The Ecollar is far from a last resort. Perhaps you feel that way because you don't know much about the tool, as proven by your previous statement. Please show us where ANYONE in this discussion has said that they "have to rely on shocking [their] dog to [get him] to listen."

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Guess you should get out the belt for the 3 year old that talks back too.
Thanks for AGAIN demonstrating how little you really know about Ecollars. Anyone who equates using one, to using a "belt for the 3 year old that talks back" CLEARLY has no idea of ways that they can be used. You only display your lack of knowledge with statements like this.

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Originally Posted by robfromga View Post
The ecollar is a crutch for the trainer that can't devote the time a animal needs.
Please show us some advantage to taking MORE time to solve a problem, than it needs.

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Originally Posted by robfromga View Post
Try working the dog, work his tail end off. Figure out what he's good at and capitalize on it. When he's tired, then train.
Dogs learn best when they've NOT had their "tail[s] work[ed] off," just as does any animal. Since you're so fond of anthropomorphism, try this. Have a child run around a track till he's exhausted, and then try to teach him long division. He can't learn a thing, he's too busy trying to catch his breath. That's some pretty bad advice you've just given there.

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Originally Posted by robfromga View Post
Or you can just whoop him real guud!
ANOTHER example of your ignorance of the tool. These debate techniques might work on forums where very few people have experienced the tool. Here, you're not going to make much of an impression. If you'd like to learn something about the Ecollar rather than just repeat nonsense that you've read or heard from others, who know nothing about the tool, I'd suggest that you take a look at my articles. I've linked to the one on the recall and it's a good place to start.

Here's what we know about you from your previous posts.
  • You can't get a group photo of your dogs because you're not able to "get them to settle down."
  • You've got a 9-10 week old puppy who is being "aggressive" towards one of your other dogs ... You've "t[r]ied leash corrections, making him sit...[you're] at a loss."
  • Previously you wrote that you've [i]"owned " dogs in [your] life..." Yet, in this post you write, "The 8-10 sheps and the mals that I've owned or fostered..." Which is it, "6-7 dogs" or "8-10" dogs?
  • Regarding the "aggression problem" with this puppy, you state, "I'm guessing its his prey drive sparking up?" Drive, especially prey drive, doesn't manifest itself at this age except to the smallest degree.
  • Back in May (just 7 months ago) you wrote, "The training will be a first, I've never taken a dog to a class before, it will be a learning experience for us both."
  • You diagnosis your puppy's aggression as "fear type aggression" and then ask, "How do I work him into self confidence?"
  • Your 14 week old dog is showing aggression toward other dogs and you ask, "Other than just socialization how do you train out fear aggression? ...What should I do when he starts barking at a dog 75' away, that has shown no threat? How do I redirect so I can reward the proper behavior?"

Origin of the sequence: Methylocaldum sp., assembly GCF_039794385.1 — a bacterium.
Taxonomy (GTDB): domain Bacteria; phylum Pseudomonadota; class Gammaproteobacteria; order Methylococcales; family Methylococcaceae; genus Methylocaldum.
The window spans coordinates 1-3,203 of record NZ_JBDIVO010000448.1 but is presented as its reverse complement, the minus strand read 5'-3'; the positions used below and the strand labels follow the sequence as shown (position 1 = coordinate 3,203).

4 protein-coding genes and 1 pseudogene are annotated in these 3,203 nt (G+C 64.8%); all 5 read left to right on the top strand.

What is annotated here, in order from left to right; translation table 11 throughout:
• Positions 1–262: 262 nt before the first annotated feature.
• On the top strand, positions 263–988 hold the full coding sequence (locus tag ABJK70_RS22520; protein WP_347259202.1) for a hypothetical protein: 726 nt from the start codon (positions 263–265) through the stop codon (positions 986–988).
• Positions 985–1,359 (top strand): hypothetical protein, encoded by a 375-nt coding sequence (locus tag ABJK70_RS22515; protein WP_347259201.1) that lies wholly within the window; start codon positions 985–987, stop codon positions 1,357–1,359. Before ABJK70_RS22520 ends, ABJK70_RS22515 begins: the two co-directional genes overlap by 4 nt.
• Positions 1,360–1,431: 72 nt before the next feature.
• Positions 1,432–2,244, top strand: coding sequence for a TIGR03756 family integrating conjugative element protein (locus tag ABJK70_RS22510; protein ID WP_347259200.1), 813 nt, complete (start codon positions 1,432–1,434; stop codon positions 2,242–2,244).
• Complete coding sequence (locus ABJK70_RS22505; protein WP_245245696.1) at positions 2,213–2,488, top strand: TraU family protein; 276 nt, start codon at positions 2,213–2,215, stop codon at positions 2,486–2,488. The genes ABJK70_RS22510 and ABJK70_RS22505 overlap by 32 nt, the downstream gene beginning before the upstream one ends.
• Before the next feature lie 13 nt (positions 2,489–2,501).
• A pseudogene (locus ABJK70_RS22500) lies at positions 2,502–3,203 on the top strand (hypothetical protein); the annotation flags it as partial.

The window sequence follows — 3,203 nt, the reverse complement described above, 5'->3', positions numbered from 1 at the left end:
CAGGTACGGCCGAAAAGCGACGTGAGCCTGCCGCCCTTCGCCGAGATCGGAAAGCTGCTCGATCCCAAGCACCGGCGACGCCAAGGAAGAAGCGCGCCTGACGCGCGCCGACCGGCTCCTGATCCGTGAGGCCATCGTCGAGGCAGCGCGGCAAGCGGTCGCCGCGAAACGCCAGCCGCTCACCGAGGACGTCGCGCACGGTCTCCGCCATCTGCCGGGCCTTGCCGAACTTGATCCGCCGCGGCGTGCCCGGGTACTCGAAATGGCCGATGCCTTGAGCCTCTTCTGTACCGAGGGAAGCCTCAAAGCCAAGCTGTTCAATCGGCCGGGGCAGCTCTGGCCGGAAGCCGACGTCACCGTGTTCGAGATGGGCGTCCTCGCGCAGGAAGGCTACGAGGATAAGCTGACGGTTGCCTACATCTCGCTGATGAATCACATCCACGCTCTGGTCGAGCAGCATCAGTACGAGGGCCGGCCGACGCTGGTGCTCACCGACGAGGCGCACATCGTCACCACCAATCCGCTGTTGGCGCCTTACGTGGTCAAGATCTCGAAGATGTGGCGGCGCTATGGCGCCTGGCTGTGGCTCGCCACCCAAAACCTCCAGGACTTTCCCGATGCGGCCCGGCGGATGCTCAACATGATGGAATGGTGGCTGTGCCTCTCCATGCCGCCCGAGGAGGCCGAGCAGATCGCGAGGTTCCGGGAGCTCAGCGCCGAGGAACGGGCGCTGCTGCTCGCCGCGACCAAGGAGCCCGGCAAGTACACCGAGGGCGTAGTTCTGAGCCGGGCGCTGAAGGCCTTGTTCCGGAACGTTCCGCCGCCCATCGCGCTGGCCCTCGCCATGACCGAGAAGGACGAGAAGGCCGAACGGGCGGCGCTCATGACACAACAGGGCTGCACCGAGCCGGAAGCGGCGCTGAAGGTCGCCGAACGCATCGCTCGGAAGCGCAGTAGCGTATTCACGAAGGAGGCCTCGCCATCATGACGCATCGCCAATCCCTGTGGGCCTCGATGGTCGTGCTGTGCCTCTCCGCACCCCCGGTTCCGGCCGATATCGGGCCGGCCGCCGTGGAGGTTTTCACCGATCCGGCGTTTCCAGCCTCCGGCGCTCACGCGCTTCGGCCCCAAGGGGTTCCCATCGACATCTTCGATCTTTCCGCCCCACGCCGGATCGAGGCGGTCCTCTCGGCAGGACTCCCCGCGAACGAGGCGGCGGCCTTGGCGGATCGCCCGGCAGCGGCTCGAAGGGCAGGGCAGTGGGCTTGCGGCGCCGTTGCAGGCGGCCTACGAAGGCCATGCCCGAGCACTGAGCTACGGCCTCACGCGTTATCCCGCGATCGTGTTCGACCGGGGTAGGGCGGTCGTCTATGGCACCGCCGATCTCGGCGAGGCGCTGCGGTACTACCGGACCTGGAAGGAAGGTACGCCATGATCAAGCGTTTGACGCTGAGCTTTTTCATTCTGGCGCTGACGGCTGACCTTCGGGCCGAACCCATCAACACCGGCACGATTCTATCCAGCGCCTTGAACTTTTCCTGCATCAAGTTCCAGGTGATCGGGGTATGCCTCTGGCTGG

robfromga I really don't think you're experienced enough to be giving dog training advice OF ANY KIND here. You're not a trainer and in fact you've only been to one training class in your entire life of owning dogs, that one, as a student. You're welcome to your opinion, but people should be aware of your lack of experience in training dogs. Now they are.
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Old 12-09-2012, 08:44 PM   #75 (permalink)
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Lou, I use an ecollar....I'm not against them. The OP put it on her pup before she knew how to use it! That is the crux of this thread
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a highly effective training tool when used correctly!
I believe this is the whole issue....using it correctly is the most important thing!
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Old 12-09-2012, 08:57 PM   #76 (permalink)
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Lou, I use an ecollar....I'm not against them. The OP put it on her pup before she knew how to use it! That is the crux of this thread

I believe this is the whole issue....using it correctly is the most important thing!
Yes it is, but somehow it got turned into whether the behavior the OP's dog was exhibiting was acceptable, whether it should be addressed by them by being able to get the dog to stop, rather than just ignoring the behavior by crating or putting the dog outside.

It's their dog, and they want to train their dog so it will stop running around like a nut in the house when told, "out" things on command, and stop biting.
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Old 12-09-2012, 09:24 PM   #77 (permalink)
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I find it intersting that you bolded every word except a really important one: NIPPING. The dog is biting when it get's its "zoomies". Also, we don't know if the OP has young kids. A large dog running around, nipping, and not listening is dangerous, especially if you had kids or guests, or maybe grandma and grandpa come over to visit. "Zoomies" are acceptable OUTSIDE behavior, not inside the house, IMO.
I agree.
15 months old is still a puppy but a very large one. Excusing bad behaviour because the dog is 15 months old and a GSD with lots of energy just sets one up for a big problem down the road.
Just like excusing bad nipping as the "landshark" phase.
It seems to depend upon the makeup of the household sometimes. People with a dog and no kids can laugh about "zoomies" around the house, knocking things down or a puppy drawing blood every time it nips BUT in a household with young children these behaviours are dangerous.
Careful what you excuse on the premise of an excited GSD......as if not well under control by 15months I would think it is the reason a lot of these dogs would end up in a shelter.